Sexual Health in the News Week of Aug 15- Aug 21

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NCSH in the News

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NCSH in the News
Despite greater access to health insurance, many people of color are still not taking advantage of preventive sexual health services. Christian Thrasher and Dr. Yolanda Wimberly of the Morehouse School of Medicine discuss how to address this disparity.
Get Well Wednesday: Preventive Health Sex Issues - Tom Joyner Morning Show/Black America Web
Dr. Yolanda Wimberly of the Morehouse School of Medicine spoke with the Tom Joyner Morning Show about the importance of sexual health for the African American community. 
Thanks to the sex-tech revolution more people are having sex without knowledge of a partner's name and sexual history, which can lead to increased rates of STDs. 

From Our Members
Ryan Clary of the National Viral Hepatitis Roundtable discusses the obstacles facing those with hepatitis C. Currently, one out of every 100 Americans is living with hepatitis C, yet most can't access the cure which will save their lives and halt the disease's lethal trajectory.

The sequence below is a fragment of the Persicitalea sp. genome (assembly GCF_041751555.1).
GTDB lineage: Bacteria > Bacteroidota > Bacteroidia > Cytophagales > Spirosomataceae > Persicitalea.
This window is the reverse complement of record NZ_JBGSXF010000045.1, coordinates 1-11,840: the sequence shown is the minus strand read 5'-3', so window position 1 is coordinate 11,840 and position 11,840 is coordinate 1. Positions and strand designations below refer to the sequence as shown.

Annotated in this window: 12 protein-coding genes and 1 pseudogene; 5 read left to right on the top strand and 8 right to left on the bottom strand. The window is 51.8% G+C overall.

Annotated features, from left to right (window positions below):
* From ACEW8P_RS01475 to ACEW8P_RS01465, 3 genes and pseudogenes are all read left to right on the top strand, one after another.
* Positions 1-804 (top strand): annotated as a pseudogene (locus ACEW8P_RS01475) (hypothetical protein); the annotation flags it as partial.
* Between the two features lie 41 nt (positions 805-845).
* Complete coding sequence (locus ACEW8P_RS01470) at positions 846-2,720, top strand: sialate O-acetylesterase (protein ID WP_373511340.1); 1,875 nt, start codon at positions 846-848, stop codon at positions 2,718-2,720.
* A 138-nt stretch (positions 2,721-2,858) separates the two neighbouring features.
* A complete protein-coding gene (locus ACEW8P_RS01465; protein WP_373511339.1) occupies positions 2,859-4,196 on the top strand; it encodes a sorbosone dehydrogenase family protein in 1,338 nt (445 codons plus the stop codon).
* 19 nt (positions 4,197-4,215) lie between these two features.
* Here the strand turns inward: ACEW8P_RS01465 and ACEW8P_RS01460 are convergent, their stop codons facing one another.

This Week
On Tuesday, the US Food and Drug Administration approved flibanserin, which will be sold as Addyi, for the treatment of sexual dysfunction in premenopausal women.
A study published in the Journal of Sexual Medicine found that men who reported having trouble maintaining an erection while using a condom were also likely to have "erectile difficulties" when a condom wasn't around.  
Young women are risking their health by not talking about their sexual health with their doctors, claims a latest report released by Ovarian Cancer Action.
A showdown between two states and the Obama administration over eliminating Planned Parenthood's status as a Medicaid provider could leave thousands of women without access to reproductive care.
Our perception of HIV/AIDS has changed since the disease emerged in the early 1980s. Two survivors, from two different generations, tell their stories.
According to a new US study, women who choose IUDs for long-acting reversible contraception (LARC) tend to keep the devices over several years, suggesting they're satisfied with that method.
If you think you're having less sex than your peers, it can take a toll on your relationship and overall happiness.
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